A white and yellow fishing boat sits on a windswept beach.

Jamaica

At a Glance

Jamaica is a small Caribbean island with economically valuable tourism, fisheries, industry and agriculture assets. Roughly 90 percent of the country's GDP is produced within the coastal zone, making its key industries and over half of the population vulnerable to hurricanes, tropical storms, sea level rise, and land loss. Rising temperatures and intense rainfall events increase incidence of vector-borne and waterborne diseases already endemic to the country. Groundwater recharge is also inhibited by warming temperatures, increasing water stress vulnerabilities for households and the agriculture sector. Jamaica's greenhouse gas emissions are driven by the energy sector, with manufacturing, construction, and electricity and heat generation as the primary contributors.

    Funding and Key Indicators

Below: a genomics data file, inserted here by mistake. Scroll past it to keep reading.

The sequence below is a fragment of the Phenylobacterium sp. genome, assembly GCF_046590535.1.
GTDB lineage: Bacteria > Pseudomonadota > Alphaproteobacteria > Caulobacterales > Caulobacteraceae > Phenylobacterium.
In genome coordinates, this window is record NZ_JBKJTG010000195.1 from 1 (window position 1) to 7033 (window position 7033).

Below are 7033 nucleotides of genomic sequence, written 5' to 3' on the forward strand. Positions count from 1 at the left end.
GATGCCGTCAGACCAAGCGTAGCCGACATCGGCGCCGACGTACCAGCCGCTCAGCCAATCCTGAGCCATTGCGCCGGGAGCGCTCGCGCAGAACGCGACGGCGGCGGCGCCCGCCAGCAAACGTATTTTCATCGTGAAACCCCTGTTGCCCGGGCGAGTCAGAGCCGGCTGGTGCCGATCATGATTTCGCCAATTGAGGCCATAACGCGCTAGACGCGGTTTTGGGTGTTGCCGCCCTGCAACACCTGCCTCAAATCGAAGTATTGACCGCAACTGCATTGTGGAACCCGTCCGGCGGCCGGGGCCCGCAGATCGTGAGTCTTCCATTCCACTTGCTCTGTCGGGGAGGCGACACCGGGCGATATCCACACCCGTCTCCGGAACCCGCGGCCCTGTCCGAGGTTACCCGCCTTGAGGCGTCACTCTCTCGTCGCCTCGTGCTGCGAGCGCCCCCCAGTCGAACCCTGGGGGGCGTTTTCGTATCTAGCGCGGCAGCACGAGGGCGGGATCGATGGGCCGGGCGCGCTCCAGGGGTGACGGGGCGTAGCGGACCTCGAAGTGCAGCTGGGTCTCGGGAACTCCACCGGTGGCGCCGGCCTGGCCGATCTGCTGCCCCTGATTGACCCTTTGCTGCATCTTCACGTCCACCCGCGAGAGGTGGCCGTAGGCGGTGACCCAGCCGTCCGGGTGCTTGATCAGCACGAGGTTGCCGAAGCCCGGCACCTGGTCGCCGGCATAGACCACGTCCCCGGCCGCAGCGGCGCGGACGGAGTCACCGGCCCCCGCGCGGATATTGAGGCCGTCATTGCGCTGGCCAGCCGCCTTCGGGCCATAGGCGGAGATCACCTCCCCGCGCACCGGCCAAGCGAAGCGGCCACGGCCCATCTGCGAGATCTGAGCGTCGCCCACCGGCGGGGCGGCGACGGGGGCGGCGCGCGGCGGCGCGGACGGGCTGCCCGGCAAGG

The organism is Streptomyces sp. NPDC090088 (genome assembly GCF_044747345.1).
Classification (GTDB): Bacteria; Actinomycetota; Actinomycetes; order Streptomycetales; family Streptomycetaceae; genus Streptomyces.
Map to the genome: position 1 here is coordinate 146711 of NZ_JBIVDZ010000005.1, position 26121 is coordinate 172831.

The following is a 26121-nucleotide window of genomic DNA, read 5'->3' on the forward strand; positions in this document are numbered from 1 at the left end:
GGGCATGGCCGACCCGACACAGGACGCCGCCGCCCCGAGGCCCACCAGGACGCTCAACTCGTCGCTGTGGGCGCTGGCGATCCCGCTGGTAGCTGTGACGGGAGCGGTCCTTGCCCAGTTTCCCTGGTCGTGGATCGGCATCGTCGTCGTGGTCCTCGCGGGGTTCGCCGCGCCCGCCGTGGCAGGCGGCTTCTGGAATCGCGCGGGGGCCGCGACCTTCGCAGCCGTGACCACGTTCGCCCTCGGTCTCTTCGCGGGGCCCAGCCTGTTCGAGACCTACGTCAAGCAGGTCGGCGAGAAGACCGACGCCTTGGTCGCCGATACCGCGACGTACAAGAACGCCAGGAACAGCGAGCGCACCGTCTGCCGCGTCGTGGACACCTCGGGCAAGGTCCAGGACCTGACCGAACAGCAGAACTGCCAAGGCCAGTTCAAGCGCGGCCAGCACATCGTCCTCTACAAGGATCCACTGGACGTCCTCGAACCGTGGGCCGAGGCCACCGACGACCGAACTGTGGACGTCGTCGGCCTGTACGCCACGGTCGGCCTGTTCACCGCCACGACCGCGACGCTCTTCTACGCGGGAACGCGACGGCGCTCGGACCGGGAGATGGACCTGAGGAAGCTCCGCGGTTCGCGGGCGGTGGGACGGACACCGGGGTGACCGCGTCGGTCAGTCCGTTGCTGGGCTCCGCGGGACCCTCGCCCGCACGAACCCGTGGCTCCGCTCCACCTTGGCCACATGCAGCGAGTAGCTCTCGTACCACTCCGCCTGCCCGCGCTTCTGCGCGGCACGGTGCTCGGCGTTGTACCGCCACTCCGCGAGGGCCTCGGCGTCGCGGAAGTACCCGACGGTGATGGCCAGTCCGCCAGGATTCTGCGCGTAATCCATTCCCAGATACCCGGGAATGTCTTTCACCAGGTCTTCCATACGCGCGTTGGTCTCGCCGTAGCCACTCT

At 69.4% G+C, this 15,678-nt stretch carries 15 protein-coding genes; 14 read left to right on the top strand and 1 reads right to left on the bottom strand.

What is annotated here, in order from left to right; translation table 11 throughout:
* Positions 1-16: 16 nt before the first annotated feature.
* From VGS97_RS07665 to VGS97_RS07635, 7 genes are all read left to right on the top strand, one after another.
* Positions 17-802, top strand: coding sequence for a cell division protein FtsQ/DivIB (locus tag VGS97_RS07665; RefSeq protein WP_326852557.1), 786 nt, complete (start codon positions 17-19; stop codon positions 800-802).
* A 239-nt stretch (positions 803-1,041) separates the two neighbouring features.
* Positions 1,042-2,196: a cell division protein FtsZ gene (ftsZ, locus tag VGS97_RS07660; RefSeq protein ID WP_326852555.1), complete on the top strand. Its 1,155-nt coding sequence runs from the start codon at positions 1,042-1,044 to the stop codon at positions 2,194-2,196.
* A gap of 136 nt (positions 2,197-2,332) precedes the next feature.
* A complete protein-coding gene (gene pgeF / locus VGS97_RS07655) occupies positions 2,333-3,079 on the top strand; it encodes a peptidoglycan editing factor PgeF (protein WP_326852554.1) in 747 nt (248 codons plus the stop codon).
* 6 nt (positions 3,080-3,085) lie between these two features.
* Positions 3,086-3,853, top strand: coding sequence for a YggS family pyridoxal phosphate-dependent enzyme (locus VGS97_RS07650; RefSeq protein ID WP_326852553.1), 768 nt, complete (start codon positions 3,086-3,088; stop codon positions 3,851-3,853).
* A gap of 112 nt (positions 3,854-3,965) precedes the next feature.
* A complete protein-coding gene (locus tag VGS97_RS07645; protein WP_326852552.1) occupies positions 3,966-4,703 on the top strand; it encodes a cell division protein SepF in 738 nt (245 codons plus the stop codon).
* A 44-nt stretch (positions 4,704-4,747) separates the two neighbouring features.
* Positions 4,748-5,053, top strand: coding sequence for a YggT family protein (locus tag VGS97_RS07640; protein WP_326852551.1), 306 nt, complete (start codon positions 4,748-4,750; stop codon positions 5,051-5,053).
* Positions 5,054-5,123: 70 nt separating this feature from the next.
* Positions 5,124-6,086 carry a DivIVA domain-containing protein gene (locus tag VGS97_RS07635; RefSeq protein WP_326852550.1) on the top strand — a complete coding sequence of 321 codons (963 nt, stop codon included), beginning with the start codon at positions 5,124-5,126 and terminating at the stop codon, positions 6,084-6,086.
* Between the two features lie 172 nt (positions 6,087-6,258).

Refer to metadata and sources for more details.


    USAID Climate Change Funding (2020)

    Total

    $1 Million

    Adaptation

    $1 Million

    GAIN Vulnerability

    Medium

    Population (2020)

    2.8 million

    GHG Emissions Growth

    1.11%

    % Forested Area

    31.0%

    % Renewable Electricity Generating Capacity

    30.9%

    Small Island Developing State

    Yes

    Climate Change Information

    Jamaica Photo Gallery

    Stories from the Area

    There is great value in pushing for youth education in climate change action. Designing projects that focus on issues youth care about can lead to unexpected, positive outcomes. And engaging youth as active participants with the autonomy and agency to act can have lasting effects long after a development project ends.
    Since 1991, USAID has been investing in actions that help the Agency in understanding climate change risks and opportunities to reduce vulnerabilities.
    As residents of an island nation, Jamaicans are all too aware of the risks, and realities, of climate change. More than half of the population lives within a mile of the coast; most of the those who live inland are dependent on agriculture for their livelihoods.